What Spain can teach us about the UK housing market

There’s one factor more than any other that UK house price bulls use to back up their views. Supply and demand.

There are plenty of variations on the theme. But the general argument goes like this: “We live on a small island, our population is growing, and there just aren’t enough houses to go around.”

And the rebound seen in the market last year simply seems to confirm this view. There aren’t enough houses – so you can’t go wrong with bricks and mortar.

The bulls have got it right in one sense. House prices are indeed all about supply and demand. But it’s supply and demand for credit, not houses.

If you want the proof, just look at Spain…

What’s propping up Spanish house prices?

Spain has had a horrendous recession. It’s on the infamous “PIIGS” list of threatened peripheral eurozone countries. It has unemployment of around 20%. And there are myriad horror stories of Britons who bought property in the country only to find that their homes were subject to legal disputes, or simply that their pensions couldn’t sustain them when the pound slumped against the euro.

And yet, just as we’ve seen in the UK, the market seems to have managed to take the strain. In the second quarter of 2010, Spanish property rose by nearly 25% to just under 150,000, according to the Housing Ministry. The rise was driven mainly by growth in “second-hand” home sales – up nearly 50% on the quarter, compared to just a 4.6% rise for new home sales.

That may sound impressive. However, sales are nowhere near their bubble-era peak, when figures would have been more like double that. Yet, the toll on house prices hasn’t reflected this. As Fiona Maharg-Bravo puts it on Breakingviews.com, “the Spanish housing bubble isn’t in a hurry to deflate. Prices have held up and are now just 12% off their 2008 peak.” That’s comparable to Britain – if you use Nationwide figures, we’re around 10% off the 2007 peak price for the average British home (and closer to 16% if you look at Halifax).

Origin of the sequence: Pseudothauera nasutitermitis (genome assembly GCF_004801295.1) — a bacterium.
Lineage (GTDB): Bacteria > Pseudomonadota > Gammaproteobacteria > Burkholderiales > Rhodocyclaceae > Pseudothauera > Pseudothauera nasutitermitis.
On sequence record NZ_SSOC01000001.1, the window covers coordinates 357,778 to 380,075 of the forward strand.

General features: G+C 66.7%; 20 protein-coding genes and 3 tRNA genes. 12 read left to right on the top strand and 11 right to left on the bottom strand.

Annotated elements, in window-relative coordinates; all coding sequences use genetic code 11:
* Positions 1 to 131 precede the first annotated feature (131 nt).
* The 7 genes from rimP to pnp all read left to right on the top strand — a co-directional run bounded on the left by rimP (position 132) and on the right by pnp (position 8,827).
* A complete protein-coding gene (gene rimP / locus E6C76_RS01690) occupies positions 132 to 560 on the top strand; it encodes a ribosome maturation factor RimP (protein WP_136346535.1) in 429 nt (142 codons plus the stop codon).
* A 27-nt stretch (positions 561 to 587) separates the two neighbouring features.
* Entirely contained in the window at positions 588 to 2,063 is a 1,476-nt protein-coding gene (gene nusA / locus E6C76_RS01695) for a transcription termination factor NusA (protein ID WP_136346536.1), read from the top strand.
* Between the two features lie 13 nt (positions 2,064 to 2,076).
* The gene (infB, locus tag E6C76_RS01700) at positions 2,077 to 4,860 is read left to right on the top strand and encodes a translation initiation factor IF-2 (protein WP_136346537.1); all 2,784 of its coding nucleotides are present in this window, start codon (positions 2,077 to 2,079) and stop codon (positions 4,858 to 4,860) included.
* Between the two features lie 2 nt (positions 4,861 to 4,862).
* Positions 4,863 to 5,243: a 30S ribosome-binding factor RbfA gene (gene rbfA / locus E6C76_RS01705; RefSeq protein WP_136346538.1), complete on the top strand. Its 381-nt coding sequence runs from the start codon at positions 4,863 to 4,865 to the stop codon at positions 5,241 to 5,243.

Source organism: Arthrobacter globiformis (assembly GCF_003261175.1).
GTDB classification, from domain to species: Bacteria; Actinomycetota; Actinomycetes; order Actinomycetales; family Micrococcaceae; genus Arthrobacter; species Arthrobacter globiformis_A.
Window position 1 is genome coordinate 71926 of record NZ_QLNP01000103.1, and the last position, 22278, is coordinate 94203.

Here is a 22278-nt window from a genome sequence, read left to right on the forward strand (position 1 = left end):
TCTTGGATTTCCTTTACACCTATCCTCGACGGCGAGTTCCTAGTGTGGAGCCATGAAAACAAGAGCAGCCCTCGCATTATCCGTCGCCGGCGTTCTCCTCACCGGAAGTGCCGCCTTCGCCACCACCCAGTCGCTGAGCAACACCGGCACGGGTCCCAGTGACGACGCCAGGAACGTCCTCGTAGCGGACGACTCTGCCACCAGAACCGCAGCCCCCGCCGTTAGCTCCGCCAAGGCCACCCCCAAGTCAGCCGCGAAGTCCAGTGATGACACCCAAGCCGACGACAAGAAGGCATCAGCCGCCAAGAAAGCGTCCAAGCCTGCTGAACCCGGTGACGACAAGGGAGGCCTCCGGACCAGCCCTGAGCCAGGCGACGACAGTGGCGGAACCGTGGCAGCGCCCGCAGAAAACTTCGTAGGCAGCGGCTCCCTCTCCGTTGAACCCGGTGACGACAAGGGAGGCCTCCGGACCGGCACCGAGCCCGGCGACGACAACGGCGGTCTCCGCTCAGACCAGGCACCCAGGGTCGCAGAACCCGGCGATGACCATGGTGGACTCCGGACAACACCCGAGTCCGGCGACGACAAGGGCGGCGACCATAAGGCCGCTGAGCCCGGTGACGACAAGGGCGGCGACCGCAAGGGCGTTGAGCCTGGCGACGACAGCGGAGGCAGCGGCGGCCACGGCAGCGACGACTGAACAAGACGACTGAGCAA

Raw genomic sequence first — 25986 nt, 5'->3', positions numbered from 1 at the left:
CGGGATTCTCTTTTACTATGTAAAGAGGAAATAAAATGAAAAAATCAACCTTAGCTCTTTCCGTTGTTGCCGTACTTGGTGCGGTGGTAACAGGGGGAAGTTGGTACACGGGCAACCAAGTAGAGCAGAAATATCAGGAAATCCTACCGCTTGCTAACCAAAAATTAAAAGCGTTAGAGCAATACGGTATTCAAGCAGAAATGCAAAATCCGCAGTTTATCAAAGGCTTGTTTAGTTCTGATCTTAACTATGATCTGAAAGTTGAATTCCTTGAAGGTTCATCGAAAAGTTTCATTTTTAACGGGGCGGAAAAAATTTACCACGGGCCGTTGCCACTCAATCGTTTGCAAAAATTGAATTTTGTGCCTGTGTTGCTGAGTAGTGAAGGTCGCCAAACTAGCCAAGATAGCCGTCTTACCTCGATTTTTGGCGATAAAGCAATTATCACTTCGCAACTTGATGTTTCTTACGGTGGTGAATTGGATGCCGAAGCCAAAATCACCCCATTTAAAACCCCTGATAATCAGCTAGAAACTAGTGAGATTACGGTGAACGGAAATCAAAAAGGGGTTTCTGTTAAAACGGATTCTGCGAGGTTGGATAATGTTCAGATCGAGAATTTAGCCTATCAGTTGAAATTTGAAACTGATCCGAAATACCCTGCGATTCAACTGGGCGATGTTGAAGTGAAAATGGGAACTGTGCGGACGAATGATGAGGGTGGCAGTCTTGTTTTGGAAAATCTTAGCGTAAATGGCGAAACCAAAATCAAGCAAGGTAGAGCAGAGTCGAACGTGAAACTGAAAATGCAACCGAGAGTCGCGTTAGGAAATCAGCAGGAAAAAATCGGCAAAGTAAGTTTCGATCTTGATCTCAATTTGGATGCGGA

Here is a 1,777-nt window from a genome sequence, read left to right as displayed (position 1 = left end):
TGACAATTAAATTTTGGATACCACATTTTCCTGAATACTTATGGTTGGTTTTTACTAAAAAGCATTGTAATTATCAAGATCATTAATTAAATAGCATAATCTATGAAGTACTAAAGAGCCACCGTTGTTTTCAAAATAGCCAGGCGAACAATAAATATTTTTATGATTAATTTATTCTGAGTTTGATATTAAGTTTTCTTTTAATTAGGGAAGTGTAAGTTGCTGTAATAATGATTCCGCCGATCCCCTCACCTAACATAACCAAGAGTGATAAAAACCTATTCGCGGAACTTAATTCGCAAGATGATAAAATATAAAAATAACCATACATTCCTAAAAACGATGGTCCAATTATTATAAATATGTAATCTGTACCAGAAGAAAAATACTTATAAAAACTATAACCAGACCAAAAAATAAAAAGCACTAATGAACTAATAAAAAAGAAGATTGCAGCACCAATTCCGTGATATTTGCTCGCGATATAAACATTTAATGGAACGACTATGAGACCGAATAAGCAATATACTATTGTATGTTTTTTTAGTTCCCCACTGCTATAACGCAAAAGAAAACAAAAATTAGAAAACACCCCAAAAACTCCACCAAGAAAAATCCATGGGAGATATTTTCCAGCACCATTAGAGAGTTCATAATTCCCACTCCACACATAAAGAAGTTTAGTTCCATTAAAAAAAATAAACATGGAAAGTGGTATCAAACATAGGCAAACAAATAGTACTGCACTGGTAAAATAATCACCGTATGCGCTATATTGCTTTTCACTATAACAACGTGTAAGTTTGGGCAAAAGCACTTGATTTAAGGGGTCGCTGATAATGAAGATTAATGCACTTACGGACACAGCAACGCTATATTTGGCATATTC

Yet there are estimated to be about a million empty new-build homes in Spain. Says the FT, “most experts say it could take another three to four years to absorb surplus stock.” And that’s despite a collapse in the number of homes being built, from 800,000 in 2006 to fewer than 100,000 this year.

So what’s behind the surprising resilience of Spanish prices, if not a physical shortage of property? Obviously there are pockets where things are worse – all those horror stories from expats having to sell at huge discounts, for example.

But by and large, what’s propped up prices in Spain is the same as what saved the British property market from harder falls – interest rates being slashed.

Source: www.moneyweek.com

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